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Ray Norris

Ray Norris is a British/Australian astronomer in the School of Science at Western Sydney University and with CSIRO Astronomy and Space Science. He researches how galaxies formed and evolved after the Big Bang, and the process of astronomical discovery with large data volumes. He also researches the astronomy of Australian Aboriginal people.

Ray was educated at Cambridge University, UK, and moved to Australia in 1983 to join CSIRO, where he became Head of Astrophysics in 1994, and then Australia Telescope Deputy Director, and Director of the Australian Astronomy MNRF, before returning in 2005 to active research.

He currently leads an international project—the Evolutionary Map of the Universe—to image the faintest radio galaxies in the universe, using the new ASKAP radio telescope recently completed in Western Australia. He also leads the WTF project which is exploring machine learning techniques to discover the unexpected.

He frequently appears on radio and TV, and has published a novel, Graven Images.

From This Author

‘Odd Radio Circles’ That Baffled Astronomers Are Likely Explosions From Distant Galaxies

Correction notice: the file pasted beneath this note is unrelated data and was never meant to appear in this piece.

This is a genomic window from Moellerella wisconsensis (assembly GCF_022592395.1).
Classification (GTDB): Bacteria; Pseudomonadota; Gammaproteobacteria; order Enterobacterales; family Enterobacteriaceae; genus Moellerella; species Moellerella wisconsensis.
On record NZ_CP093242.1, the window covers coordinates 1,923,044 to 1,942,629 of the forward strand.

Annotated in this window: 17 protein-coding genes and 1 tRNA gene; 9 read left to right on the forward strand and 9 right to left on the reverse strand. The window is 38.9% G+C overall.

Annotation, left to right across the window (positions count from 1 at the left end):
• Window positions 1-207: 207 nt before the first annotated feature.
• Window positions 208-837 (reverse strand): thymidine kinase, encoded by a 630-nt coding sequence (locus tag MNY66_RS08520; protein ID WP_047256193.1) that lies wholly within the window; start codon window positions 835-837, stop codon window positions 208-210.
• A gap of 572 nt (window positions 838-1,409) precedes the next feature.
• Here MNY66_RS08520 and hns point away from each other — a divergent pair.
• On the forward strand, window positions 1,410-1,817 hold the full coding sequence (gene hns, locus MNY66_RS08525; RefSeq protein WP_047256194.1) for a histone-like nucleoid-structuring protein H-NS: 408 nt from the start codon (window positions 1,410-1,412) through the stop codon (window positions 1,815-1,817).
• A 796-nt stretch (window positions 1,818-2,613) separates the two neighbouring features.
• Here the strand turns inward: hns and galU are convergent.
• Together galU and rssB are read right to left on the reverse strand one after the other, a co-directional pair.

In 2019, my colleagues and I discovered spooky glowing rings in the sky using CSIRO’s ASKAP radio telescope in Western Australia. The rings were unlike anything seen before, and we had no idea what...

‘Dancing Ghosts’: A New, Deeper Scan of the Sky Throws Up Surprises for Astronomers

Scanning through data fresh off the telescope, we saw two ghosts dancing deep in the cosmos. We had never seen anything like it before, and we had no idea what they were. Several weeks later,...

The World’s Oldest Story? Astronomers Say Global Myths About ‘Seven Sisters’ Stars May Reach Back 100,000 Years

In the northern sky in December is a beautiful cluster of stars known as the Pleiades, or the “seven sisters.” Look carefully and you will probably count six stars. So why do we say...

‘WTF?’: Newly Discovered Ghostly Circles in the Sky Can’t Be Explained by Current Theories, and Astronomers Are Excited

In September 2019, my colleague Anna Kapinska gave a presentation showing interesting objects she’d found while browsing our new radio astronomical data. She had started noticing very weird shapes she couldn’t fit easily to...

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